What is the difference between "being learnt" and "to be learnt"

I know the “being learnt” is a passive-ing form; however, “to be learnt” a passive infinitive"
However, I am asking when I use this and when the other.

For instance, what is the difference in meaning in this pair of sentence?
Due to the difficulty of English being learnt in an environment where English isn’t widely spoken I became frustrated.
Due to the difficulty of English to be learnt in an environment where English isn’t widely spoken I became frustrated."

In your particular sample the first expression would underline the process someone is in, while the second one could help you refer to the forthcoming task as a whole. Probably not the best example to show the difference, however.

" Being learned" indeed refers to the process. Example: In the country in which I live, English is being learned in an environment where the language is not widely spoken.

However, in your sentence I would change the ‘learning’ verb into active voice because you yourself are learning, not someone unspecified.

Due to the difficulty of learning English in an environment where English isn’t widely spoken, I became frustrated.

I think that your second sentence perhaps accentuates that fact that you have no alternative, and, as @eugrus, has suggested, refers to the task as a whole. If you want to learn English, you must learn it in an environment where English is not widely spoken.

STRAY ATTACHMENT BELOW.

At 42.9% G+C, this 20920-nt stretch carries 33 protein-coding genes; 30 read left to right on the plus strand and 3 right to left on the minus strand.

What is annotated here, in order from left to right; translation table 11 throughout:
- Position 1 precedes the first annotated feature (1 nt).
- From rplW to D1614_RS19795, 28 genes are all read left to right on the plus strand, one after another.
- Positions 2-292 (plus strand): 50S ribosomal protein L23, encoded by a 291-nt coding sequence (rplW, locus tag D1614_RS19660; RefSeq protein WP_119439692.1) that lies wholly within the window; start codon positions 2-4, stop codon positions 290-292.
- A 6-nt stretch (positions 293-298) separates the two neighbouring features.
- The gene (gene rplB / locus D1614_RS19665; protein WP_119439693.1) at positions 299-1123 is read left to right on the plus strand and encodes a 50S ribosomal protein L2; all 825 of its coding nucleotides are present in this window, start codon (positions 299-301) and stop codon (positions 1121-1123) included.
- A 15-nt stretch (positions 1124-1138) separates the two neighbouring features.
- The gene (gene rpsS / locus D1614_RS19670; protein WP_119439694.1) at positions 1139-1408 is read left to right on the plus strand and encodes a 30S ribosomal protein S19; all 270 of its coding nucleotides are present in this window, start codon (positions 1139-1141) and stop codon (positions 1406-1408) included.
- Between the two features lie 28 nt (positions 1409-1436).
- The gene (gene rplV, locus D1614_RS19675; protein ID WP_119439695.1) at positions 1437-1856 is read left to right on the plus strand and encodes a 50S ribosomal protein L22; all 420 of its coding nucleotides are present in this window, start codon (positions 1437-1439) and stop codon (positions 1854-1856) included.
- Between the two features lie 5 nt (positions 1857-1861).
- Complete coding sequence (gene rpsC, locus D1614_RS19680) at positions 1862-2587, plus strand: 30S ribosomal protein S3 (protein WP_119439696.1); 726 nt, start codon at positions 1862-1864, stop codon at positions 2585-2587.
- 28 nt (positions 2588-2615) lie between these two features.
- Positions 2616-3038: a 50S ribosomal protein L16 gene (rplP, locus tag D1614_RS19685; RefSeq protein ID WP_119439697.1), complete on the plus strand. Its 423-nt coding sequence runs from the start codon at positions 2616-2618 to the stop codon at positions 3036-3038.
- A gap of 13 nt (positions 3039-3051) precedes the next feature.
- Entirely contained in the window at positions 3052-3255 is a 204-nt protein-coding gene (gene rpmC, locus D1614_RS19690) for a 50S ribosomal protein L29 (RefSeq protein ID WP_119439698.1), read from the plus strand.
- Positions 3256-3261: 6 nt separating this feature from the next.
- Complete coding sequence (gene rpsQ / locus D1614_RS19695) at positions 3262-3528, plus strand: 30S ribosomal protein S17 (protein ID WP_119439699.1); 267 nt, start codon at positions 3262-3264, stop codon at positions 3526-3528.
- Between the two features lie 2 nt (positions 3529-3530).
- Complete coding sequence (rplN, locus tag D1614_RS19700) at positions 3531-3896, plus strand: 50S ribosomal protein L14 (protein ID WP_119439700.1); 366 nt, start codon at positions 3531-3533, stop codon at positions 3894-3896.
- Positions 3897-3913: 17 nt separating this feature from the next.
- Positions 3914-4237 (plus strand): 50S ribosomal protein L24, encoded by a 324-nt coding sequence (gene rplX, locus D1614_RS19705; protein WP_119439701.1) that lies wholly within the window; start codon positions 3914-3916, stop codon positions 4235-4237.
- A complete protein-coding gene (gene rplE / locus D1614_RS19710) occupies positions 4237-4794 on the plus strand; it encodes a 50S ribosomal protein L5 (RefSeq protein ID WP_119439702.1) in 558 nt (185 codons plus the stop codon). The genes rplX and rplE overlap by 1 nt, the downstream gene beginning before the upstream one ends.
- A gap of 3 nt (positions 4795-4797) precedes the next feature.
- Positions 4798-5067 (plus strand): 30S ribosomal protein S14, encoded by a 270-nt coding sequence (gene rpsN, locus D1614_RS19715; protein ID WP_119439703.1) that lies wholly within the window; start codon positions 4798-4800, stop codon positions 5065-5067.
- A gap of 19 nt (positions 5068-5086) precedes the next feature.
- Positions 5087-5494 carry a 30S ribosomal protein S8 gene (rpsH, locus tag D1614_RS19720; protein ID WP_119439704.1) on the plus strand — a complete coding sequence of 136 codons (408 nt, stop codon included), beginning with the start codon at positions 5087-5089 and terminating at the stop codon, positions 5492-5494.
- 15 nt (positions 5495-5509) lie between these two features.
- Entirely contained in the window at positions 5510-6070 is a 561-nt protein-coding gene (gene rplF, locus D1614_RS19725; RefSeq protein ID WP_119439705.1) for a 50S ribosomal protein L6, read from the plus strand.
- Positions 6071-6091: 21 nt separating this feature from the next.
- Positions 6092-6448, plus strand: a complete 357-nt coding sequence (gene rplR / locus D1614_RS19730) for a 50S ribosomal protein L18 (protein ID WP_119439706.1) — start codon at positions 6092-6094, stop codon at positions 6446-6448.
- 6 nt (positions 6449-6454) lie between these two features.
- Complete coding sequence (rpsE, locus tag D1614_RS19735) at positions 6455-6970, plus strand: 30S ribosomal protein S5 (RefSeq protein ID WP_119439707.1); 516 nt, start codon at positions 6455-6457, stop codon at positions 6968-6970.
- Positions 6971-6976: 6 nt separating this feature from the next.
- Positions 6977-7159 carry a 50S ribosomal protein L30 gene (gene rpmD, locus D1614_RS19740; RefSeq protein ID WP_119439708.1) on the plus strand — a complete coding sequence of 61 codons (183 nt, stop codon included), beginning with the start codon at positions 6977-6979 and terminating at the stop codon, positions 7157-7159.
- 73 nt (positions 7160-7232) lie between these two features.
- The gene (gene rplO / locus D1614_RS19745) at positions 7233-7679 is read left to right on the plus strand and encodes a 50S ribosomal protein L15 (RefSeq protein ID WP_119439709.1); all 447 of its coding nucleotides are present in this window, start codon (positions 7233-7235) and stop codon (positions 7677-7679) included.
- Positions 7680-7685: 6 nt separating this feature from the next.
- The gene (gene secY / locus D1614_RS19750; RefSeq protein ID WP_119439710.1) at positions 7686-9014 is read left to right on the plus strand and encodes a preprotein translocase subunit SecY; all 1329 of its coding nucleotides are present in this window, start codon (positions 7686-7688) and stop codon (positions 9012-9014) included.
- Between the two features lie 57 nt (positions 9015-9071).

Again, I would use the active voice because you are doing the learning.

Here I suggest: Because I had to learn English in an environment where English is not widely spoken, I became frustrated.

I hope this helps, rather than adds to your confusion.

Thank you so much indeed.
However, in my last two examples English is going to be learnt “by someone” who may be me or another one also lives in the environment where I live. Thus, I think it would still be a passive-ing in the first and passive infinitive in the other.
On the other hand, my example was just an example to be showing you what these tenses are. However, my primary question is as follows: When we should use an infinitive passive and passive-ing form. Take this another example, for example,
Despite the environment magnificence of this island, it still needs being developed.—>it is going to be developed “by someone”.
Despite the environment magnificence of this island, it still needs to be developed.---->it is going to be developed “by someone”.

Hoping you understand my intent.

Thanks for continuing the conversation.

You are right, everyone learning English in such a place will have the same problems.

The example you have used this time is much easier to work with, because you have not specified the subject. Anyone could do the developing. In your first example you actually said that it was you that was learning English. It is true that other English learners will have problems in such a learning environment, your sentences are actually about your own difficulties.

I found learning English frustrating because of the difficulties of learning in an environment where English is not usually spoken.

Returning to the point you are working on:

… it still needs developing or, … it still needs to be developed.

These to me are almost completely interchangeable. There could be a very slight degree of emphasis between the two structures, but the difference in meaning is so small that most speakers will not differentiate between the two, when they are composing sentences.